By Buck Traxler, I-O Editor
If you have read or watched any news over the past couple of years, you couldn’t have missed that many banks have taken a tumble.
Go back a few years to 2007 and there were just three failed banks that year. The following year that number climbed to 25 and the handwriting was on the wall.
With the collapse of the housing market and the increase of mortgage delinquencies and home foreclosures, not to mention a credit card crisis banks began to close their doors at an alarming rate.
In 2009, the number of banks closing exploded upward to 140 and already this year, 42 banks have failed bringing the total number up to 210.
The total assets of the failed banks are $570+ billion and loss to FDIC’s is $58+ billion, numbers that are just too big to comprehend.
Stockman Bank is FDIC insured (Federal Deposit Insurance Corp.), protecting depositors in a number of accounts that include checking, savings, and certificates of deposit to name a few.
Depositors are covered on these interest bearing accounts up to $250,000. However, a husband, wife and two children may have insured accounts up to two million, a husband, wife and one child could have an insured account up to $1.2 million and just a husband and wife may have insured account up to $600,000.
No one part of the country is immune to seeing a bank fail.
They are dropping like flies coast-to-coast from South Carolina, to Florida, Georgia, Arizona, Nevada, Washington, Minnesota and Illinois just to name a handful of places.
So what happens in a bank failure? Bill Coffee, the Chairman and CEO of Stockman Bank tells The I-O, that “Unfortunately the burden of picking up the tab for those banks that did not play by the rules and are failing does not go directly to the U.S. taxpayer but to those banks that played by the rules, like Stockman.”
He went on to add, “In order to meet the drain on reserves due to bailing out or closing failed commercial banks, under the newly enacted rules, FDIC member banks are now required to pay premiums three years in advance. This costs bank capital that would otherwise be used to make loans and rebuild the economy.”
It is interesting to note that in this time of recession and bank closings, the Federal government has made special assistance available to many banking institutions. However, Stockman Bank has refused any form of assistance.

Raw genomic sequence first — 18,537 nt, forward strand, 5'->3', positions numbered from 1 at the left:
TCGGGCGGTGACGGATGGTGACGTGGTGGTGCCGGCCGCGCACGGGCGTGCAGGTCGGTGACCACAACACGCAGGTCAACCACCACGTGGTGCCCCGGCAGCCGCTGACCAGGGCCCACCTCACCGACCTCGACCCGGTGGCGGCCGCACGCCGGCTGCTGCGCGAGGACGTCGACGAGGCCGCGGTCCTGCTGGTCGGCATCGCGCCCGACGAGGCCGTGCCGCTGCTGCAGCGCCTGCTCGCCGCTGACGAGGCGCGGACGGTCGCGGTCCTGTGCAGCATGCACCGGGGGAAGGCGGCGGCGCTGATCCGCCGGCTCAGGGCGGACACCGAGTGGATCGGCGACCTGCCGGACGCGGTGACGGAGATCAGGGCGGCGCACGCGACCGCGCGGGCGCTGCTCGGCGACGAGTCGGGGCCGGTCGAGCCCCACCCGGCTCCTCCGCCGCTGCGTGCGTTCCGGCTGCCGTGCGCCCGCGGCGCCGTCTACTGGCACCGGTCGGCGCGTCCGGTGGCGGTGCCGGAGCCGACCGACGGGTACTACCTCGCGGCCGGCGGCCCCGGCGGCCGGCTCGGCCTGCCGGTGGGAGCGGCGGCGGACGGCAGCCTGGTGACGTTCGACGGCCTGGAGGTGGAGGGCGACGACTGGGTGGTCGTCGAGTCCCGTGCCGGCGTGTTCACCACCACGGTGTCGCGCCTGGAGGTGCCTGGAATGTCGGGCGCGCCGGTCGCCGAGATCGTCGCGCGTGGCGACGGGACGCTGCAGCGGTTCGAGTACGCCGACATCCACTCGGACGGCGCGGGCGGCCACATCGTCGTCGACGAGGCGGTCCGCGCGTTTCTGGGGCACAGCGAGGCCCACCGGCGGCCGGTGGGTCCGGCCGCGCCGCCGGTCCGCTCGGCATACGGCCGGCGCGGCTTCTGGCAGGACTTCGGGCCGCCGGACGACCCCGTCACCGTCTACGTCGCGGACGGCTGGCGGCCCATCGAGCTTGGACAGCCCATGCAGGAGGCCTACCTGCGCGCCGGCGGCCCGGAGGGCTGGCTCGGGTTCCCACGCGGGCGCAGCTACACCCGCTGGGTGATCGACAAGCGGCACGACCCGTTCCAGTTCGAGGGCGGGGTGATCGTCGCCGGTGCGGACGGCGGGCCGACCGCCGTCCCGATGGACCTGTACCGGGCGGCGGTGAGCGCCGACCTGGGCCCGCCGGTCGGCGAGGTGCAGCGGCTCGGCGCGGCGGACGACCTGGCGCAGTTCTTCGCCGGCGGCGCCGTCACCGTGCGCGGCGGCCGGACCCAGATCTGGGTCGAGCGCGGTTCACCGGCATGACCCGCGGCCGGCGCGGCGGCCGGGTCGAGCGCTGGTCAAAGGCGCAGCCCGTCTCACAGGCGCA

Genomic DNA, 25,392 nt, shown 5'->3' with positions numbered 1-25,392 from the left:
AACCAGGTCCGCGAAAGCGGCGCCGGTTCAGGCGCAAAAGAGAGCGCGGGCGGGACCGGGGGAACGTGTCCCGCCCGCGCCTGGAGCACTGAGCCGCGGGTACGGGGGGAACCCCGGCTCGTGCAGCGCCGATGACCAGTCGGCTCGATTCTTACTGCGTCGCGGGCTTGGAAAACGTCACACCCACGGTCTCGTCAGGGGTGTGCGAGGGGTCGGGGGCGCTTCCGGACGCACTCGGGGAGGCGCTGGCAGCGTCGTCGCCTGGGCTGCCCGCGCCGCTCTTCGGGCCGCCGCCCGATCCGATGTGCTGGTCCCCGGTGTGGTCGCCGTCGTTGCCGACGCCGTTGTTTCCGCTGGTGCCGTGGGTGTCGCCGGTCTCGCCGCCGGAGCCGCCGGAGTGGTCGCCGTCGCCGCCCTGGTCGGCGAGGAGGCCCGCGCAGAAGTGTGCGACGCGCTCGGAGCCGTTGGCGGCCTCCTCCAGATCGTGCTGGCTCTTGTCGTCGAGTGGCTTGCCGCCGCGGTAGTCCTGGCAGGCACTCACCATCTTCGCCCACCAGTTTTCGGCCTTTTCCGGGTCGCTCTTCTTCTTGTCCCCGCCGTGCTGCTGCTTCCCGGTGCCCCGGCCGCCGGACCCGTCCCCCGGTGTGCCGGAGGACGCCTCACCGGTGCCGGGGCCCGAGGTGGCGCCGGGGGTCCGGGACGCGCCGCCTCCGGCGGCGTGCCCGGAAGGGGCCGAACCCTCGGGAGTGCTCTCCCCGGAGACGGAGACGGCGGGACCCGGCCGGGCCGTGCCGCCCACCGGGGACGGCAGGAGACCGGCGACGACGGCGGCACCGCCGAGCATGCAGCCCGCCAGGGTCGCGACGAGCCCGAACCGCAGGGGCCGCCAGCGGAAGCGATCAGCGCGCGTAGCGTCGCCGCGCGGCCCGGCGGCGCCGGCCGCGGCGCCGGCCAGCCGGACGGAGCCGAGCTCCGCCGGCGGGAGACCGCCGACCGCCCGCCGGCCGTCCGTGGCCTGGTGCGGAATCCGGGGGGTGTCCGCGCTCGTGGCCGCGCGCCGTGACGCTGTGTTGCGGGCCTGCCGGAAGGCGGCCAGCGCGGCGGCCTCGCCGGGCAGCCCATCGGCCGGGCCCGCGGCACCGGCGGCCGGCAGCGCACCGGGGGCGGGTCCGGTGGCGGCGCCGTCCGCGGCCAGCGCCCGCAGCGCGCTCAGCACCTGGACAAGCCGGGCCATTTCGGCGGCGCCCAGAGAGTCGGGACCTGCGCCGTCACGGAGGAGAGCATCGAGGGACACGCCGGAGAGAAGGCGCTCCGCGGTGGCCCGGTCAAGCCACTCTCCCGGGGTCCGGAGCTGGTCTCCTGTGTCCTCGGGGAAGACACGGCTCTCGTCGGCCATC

Along that line, in letter to customers and shareholders in an annual report brochure, Coffee wrote; “Our foundation of conservative lending practices, efficient operation, unsurpassed customer service and strong capital have helped us achieve solid growth over the years. Our commitment to these foundation principals clearly sets us apart from other financial institutions.
That all goes back to the beginning when William Nefsy bought the controlling interest in the Miles City Bank in 1953. His focus then was on the community and Ag producers. Today, that principal continues.
Coffee offered up a number of reasons that make Stockman Bank so solid in these volatile times of banks failures.
First and foremost, he simply noted that Stockman Bank avoided most of the issues facing our competitors by sticking to our foundation principals.
A number of them are: “Our savvy staff simply avoided many of the bad loans, shoddy practices, and weak controls plaguing other lenders, and we serve hard-working Montanans – most of who handled their financial affairs responsibly and continue to do so.”
He noted as well that the bank is a “relationship” company, not “transaction” based like most financial service providers.
“Building relationships is a multi-service, multi-year proposition that is built on trust from both sides.”
“Our general business and lending philosophies have been developing since 1953, 57 years, “We don’t weaken when things are good or over correct when the economy turns. Likewise, we don’t jump into and out of lines of business. This consistent approach allows our customers to anticipate our moves and us theirs.”
The CEO is also quick to point out that diversification is important to the bank’s stability.
While many customers may not realize it, Stockman Bank serves the entire state, not to mention the bordering areas of Wyoming and North and South Dakota.
This area is roughly equivalent to the size of the northeastern corner of the U.S. (from Washington, D.C. to Ohio).
If one part of Montana has a drought (in the weather sense or an economic sense) the likelihood that another part of the state has better conditions is great.
Their Ag presence coves many forms of crops and livestock, virtually every form of agriculture produced in the Big Sky.
“Moreover,” he adds, “the communities we serve are equally as diverse. We serve many of the thinnest populated areas in America to the largest city in Montana. Our customer mix includes all forms of businesses, real estate, Ag producers and the broad spectrum of consumers found in the state.”
Key areas to measure a bank’s financial stability are the capital and risk based ratios.
Coffee explains that these rations illustrate the soundness of the bank and its ability to grow, fund expenses and/or absorb loans that go bad. The overall trend for these rations for banks in the region are down, but the levels are better for banks in Montana and North Dakota compared nationally and also nowhere near the lows of the 1980s – an era marked by economic turmoil.
The head office bank is now located in Billings. In all there are 22 banks bearing the Stockman name with over 400 employees to serve Montana and the surrounding border-states making it the fourth largest Montana bank.